Wednesday, August 15th, 2012
Yesterday I read a great post by Mary Jaksch of Write to Done and A-List Blogging about two approaches to getting things done. She made a great video which explained her thinking. It was a view I had long held myself but had just never bothered to put down on paper. I suppose the instant hit I got from reading her post and watching the video was that great ideas are given to many but only a few choose to do something with those ideas – just like me.
As I watched and listened to Mary explaining the two approaches I could clearly see the approach that I tend to use in my work as a coach trainer and writer. I am predominantly the tortoise. My approach is simple, small, slow and steady. That’s the way I seem to get most things done – even if it takes longer than I would personally like it to.
Recently, I watched as a friend wrote her first book in 90 days. She created a brilliant marketing plan, put it speedily into action, got great reviews and media coverage and did I mention she managed to scoop an interview on Women’s Hour? It’s really hard to get onto Women’s Hour so to get this as one of her first media interviews was indeed something. Every time I go online she has a new video or social media post. She’s a great example of the hare. She does things quick and fast and doesn’t miss a trick.
I, on the other hand had a seven year hiatus between writing my first and second book, a more respectable gap of three years between my second and third book. On Twitter I have fewer than 500 followers and follow under 500 people. I feel less like the tortoise and more like an ant when I look at some of the figures of my counterparts on Twitter. How on earth do people find the time to compose over 1,000 tweets and have over a 1,000 followers? Did I mention some people have over 14,000 followers?
In her post Jaksch suggests three simple ways to build your blog and these can be applied to so many other areas of your work and life. Her strategies were simple and so easy to apply.
You can watch the video here: http://www.alistbloggingbootcamps.com/15583/strategy-hare-or-tortoise/
* Hares have a better press than the tortoise
* Tortoise takes a little longer to get there
* There are times when the tortoise approach is right such as when we are in a learning and growing mode, gathering knowledge, experience and building products and platforms
* Great news is that we can switch between the two at any time
Jaksch’s three approaches to applying the Hare Strategy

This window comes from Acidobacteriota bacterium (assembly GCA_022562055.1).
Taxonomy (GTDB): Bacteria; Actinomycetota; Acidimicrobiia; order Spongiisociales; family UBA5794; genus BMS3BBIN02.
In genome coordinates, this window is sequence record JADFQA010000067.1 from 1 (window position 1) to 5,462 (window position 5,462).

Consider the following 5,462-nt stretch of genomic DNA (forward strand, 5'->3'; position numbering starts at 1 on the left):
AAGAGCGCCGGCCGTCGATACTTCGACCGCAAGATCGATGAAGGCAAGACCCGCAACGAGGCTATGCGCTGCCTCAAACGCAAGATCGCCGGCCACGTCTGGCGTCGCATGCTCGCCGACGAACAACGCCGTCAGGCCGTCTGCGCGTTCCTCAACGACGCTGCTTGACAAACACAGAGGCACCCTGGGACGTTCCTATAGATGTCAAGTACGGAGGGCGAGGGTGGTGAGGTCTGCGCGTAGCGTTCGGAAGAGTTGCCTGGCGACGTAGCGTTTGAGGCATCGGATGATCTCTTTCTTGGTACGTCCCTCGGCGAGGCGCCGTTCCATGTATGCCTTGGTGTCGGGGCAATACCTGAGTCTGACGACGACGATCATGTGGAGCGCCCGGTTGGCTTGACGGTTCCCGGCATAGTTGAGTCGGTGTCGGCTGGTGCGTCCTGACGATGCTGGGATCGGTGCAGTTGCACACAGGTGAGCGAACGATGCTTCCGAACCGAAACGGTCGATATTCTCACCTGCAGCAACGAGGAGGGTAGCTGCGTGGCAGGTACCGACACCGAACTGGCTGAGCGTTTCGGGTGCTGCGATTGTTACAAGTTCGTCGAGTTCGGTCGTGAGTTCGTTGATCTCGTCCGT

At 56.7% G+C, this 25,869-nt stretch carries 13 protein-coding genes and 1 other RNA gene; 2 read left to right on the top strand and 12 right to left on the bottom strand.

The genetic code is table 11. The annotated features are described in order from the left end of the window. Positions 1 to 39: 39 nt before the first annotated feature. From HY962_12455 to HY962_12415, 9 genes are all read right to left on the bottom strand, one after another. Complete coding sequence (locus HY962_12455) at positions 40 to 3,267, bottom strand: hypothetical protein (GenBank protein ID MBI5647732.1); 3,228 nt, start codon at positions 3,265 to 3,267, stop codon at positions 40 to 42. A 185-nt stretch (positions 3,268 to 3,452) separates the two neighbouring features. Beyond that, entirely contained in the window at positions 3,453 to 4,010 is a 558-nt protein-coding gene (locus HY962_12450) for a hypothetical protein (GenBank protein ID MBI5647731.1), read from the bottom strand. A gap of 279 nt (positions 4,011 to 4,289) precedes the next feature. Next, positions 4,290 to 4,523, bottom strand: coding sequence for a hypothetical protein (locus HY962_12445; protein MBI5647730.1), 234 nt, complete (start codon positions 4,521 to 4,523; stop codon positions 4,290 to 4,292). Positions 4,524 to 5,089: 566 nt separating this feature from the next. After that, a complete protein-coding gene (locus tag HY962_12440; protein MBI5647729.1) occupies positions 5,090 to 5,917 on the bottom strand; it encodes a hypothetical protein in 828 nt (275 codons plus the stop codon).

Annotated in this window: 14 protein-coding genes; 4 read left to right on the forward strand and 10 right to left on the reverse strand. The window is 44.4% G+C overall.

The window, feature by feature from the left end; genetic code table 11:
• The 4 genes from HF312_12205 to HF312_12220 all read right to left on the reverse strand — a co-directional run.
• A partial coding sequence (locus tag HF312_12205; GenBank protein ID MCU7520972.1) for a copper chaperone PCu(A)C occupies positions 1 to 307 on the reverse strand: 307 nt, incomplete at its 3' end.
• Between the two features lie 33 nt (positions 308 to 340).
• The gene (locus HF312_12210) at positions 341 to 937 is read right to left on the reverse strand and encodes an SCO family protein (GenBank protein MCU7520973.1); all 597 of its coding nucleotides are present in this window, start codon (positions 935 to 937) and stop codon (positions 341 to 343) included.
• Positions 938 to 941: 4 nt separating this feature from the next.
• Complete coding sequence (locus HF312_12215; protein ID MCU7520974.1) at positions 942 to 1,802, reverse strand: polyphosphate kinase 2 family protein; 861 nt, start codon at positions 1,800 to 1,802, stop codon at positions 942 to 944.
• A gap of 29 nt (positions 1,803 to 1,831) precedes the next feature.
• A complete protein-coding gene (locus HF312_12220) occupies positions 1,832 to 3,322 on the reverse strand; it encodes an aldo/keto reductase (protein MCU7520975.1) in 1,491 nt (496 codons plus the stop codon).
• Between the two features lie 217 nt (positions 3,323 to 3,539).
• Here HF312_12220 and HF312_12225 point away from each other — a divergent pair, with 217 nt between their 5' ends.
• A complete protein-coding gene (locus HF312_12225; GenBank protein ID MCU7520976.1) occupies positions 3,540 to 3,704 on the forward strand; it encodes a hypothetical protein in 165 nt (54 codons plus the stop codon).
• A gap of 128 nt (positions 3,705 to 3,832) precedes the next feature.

* To come at the starter gate at a blazing pace with a big launch of posts that will attract many
* She started writing three posts a week one for her blog and two as a guest blogger
* Wrote all of the blog posts for one month in one week. Hard work but got her into a writing flow?
When to use which approach?
* When you are in a busy phase in your life stick with the Tortoise Strategy
* If you want to push your blog apply the Hare Strategy
Jaksch’s final words – Just keep going.
There is no doubt I am a tortoise by nature but as Jaksch suggests, you can switch at anytime between the two. So sometimes I will speed ahead and have a burst of energy and get something out fast and furious. To be honest, when that happens it does feel good but then I also feel good returning to my natural flow of simple, slow and steady.
I may only have a small tribe of just over 300 followers on Twitter but I do feel their presence. I feel connected to my small tribe and I can see who is in my tribe. In her book Writing Past Dark, author Bonnie Friedman writes on the subject of envy, ‘whenever I feel envy I return to my work’. Whilst the subject of this post is not one of envy, entwined in its message is the desire to stay true to your work. Don’t get caught up in the numbers game and expectations of where we should be in the world and platform of social media. There seems to be so many connections with the dynamics of children in the playground and increasing numbers on social media platforms. Time and time again we are cajoled into building our membership so fast that we may lose the real connection and appreciation of the online journey in our haste to reach somewhere (that topic for another post).
So here’s my suggestion for today whether you’re racing ahead like the Hare or slowly moving along in Tortoise style, take a moment to reflect on these questions:
1. Take a moment to list what you are valuing about your online experience right now?
2. What has been a great moment in your blogging or tweeting during the last month?
3. What one moment made you smile about Facebook in the last seven days?
4. What do you most appreciate about your online community?
Let’s not forget it’s the journey not the destination, whether you are choosing right now to apply the Hare or the Tortoise approach make time to enjoy the ride whatever your pace.